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ple” know nothing of. They have ...uns fur. nished them by others as regularly as solat 's or sai. lors are served with rations. The lower cits are, from their poverty, wholly without the pale or information, true or false, and appear to know and care as little about the acts of the government, and the state of public affairs, as the earth, or any other substance, on which they expend their time and their physical force. The middle class are so incessantly employed in pursuit of the means of keeping themselves from the horrors of pauperism, that they have no time for discussion or inquiry. Many persons, in this class of life, have asked me, whether the Americans could speak English. Few men in the higher ranks of life know any thing worth speaking of, with regard to the American republic, a nation nearly equal in population to Great Britain, and inhabited, as we now feel, by men full as enterprizing and as brave as our own soldiers and sailors. Even the writers who have fanned the flame of this bloody war, know nothing at all about the real state of America ; for, though they have no desire to promulgate truth; though it is their trade to de. ceive and cheat the people, they show, by their statements, that they are ignorant of facts, which, if they knew them, would make them able to deceive with less exposure to detection. This being the case, it is no wonder that the whole nation is in a state of error, as to this matter of primary importance. On the day when the news reached the country, relative to the capture of the city of Washington, I happened to call, on my way homewards from Sussex, at the house of a gentleman, who was as likely to be as well informed as any other gentleman in the country, as to this or any other political matter. The following was the dialogue, wherein I shall exhibit ' ! (5) the gentleman and his good wife under the name of Friend..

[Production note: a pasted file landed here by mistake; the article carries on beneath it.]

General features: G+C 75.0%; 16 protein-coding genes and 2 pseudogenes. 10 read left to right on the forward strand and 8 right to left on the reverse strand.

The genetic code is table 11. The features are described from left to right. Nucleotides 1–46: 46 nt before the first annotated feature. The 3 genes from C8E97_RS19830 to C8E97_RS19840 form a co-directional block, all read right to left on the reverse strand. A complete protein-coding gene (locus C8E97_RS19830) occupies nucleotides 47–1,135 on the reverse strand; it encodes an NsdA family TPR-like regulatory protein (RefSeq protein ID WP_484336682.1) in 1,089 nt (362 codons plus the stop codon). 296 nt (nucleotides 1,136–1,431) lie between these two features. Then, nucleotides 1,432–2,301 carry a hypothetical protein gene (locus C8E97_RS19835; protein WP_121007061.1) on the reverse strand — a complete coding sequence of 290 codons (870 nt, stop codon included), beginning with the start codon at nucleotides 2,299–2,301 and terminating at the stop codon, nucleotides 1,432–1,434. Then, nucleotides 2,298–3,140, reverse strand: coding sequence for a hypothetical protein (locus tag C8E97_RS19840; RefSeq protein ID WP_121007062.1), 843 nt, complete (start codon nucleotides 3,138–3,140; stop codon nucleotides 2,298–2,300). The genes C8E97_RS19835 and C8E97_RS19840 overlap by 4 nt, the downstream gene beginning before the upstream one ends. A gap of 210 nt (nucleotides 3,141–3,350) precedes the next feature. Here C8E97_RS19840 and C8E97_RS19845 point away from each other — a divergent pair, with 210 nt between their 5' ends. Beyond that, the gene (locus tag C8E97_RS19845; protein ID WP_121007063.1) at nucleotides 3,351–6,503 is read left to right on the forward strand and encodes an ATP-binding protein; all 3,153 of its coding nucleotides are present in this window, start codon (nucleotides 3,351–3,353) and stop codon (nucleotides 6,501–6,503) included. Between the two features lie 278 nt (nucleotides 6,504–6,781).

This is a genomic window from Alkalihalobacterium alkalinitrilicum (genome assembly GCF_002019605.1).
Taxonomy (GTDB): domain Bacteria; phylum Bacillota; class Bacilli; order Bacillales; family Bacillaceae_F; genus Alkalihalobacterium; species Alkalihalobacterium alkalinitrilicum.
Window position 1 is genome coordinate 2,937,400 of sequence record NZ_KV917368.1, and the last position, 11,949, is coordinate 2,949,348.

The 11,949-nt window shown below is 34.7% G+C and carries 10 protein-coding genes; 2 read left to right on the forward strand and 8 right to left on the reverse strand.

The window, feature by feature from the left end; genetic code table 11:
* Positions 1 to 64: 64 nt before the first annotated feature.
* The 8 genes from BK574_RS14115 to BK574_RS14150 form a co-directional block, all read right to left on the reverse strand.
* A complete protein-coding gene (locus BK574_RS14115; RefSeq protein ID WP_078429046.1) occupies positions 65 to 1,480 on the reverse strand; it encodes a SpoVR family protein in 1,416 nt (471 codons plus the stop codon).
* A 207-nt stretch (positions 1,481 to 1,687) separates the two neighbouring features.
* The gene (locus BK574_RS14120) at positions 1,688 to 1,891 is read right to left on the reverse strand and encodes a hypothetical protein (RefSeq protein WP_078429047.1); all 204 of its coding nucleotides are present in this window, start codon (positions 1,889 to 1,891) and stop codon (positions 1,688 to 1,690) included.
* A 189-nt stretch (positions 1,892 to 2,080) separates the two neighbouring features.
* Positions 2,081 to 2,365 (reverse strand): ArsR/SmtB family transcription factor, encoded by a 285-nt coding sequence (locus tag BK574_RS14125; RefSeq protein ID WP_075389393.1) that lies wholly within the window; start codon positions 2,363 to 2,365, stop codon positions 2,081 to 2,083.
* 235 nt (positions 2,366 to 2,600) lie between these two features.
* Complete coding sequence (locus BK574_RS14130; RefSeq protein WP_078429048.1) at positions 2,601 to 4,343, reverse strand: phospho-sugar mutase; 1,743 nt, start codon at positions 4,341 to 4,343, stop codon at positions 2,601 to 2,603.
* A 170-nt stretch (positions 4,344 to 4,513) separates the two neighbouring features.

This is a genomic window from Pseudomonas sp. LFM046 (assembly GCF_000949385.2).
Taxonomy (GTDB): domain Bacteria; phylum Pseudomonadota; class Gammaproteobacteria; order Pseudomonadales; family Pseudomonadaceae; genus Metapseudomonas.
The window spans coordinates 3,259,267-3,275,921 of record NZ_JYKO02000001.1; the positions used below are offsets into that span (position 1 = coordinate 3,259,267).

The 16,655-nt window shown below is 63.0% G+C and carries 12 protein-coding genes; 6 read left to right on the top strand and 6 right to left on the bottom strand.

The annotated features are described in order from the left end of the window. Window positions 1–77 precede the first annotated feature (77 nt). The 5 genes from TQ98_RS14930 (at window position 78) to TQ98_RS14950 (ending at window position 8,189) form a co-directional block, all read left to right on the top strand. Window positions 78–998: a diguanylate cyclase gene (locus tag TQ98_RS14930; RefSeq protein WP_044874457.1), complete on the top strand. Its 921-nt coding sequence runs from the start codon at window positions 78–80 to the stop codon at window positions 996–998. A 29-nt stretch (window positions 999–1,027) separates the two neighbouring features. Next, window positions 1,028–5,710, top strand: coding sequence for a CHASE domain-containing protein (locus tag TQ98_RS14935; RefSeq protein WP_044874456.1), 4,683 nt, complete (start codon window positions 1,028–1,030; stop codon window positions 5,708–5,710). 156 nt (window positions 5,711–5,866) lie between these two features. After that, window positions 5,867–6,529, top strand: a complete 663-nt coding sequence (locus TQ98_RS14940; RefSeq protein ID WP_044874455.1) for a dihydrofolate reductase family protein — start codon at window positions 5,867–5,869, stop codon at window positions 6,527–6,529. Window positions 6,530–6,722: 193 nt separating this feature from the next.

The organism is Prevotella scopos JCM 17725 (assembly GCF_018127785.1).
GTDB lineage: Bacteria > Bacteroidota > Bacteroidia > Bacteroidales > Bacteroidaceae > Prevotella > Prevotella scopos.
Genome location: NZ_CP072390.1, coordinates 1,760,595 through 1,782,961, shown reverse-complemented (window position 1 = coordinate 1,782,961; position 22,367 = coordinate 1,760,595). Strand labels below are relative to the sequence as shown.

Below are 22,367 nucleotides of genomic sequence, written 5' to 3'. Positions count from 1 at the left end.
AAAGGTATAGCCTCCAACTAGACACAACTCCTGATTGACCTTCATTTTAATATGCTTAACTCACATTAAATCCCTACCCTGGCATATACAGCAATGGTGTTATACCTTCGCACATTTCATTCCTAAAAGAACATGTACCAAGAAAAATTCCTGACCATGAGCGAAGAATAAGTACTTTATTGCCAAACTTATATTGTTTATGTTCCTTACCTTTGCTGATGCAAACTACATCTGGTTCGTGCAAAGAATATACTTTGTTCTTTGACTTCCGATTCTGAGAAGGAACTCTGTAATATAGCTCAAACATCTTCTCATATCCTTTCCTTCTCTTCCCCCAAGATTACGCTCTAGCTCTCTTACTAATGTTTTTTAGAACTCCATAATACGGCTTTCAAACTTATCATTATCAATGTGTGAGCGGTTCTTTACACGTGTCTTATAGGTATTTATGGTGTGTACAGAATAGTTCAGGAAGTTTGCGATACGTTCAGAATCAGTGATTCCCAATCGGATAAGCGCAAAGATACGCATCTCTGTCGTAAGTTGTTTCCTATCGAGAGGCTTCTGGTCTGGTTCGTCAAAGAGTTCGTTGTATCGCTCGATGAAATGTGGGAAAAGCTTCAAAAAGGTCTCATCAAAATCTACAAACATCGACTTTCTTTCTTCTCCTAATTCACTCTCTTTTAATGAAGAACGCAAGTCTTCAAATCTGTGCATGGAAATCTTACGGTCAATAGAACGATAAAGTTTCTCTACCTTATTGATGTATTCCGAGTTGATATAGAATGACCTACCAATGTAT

Mrs. Friend. Well, Mr. Cobbett, we shall scon get rid of the income tax, (for so it is called in the country] now.
Mr. Cobbett. Shall we, Madain ? I am very glad to hear it. It will enable me to get a better horse for my gig.-[She had just been laughing at my scurvy equipage.]-But, why now, Madam? What has happened to excite such a cheering hope ?
Mrs. Friend. Why, have you not heard the
Mr. Cobbett. No.
Mr. Friend. We have taken the capital of Ame. rica.
Mrs. Friend. And the cowardly dogs, to the amount of 9,000 men, ran away before 1,500 of our soldiers.
Mr. Friend. President and all ran away!-No. body knows where they went to, and the people were ready to submit to us all over the country. · Mrs. Friend. Cowardly dogs! Not stand to figlit a moment for their capital. They are a pretty nation to go to war with England !